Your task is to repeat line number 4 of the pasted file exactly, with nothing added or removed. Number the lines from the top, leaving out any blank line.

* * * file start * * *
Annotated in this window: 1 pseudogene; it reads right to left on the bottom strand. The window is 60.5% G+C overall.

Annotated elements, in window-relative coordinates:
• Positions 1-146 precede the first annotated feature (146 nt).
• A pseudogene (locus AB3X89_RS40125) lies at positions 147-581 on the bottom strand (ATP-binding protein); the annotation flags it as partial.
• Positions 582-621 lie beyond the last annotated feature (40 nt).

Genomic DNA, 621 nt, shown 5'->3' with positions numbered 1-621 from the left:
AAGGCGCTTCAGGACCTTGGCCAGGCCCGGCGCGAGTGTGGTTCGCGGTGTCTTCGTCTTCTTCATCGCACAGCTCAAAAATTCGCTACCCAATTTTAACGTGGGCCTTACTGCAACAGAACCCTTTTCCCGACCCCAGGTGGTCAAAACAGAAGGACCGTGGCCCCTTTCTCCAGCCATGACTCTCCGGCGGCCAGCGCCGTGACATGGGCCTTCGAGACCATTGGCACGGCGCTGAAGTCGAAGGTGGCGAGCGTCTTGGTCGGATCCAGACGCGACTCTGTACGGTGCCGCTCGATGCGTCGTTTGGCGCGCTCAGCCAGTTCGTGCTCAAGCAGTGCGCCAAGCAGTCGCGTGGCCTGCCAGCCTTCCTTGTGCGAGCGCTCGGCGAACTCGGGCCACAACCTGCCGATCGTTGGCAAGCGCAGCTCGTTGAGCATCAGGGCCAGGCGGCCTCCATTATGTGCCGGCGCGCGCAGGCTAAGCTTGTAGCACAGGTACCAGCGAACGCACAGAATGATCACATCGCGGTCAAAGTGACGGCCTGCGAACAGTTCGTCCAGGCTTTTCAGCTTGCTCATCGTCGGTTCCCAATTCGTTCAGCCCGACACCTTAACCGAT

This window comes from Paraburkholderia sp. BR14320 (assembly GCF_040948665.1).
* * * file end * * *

• A pseudogene (locus AB3X89_RS40125) lies at positions 147-581 on the bottom strand (ATP-binding protein); the annotation flags it as partial.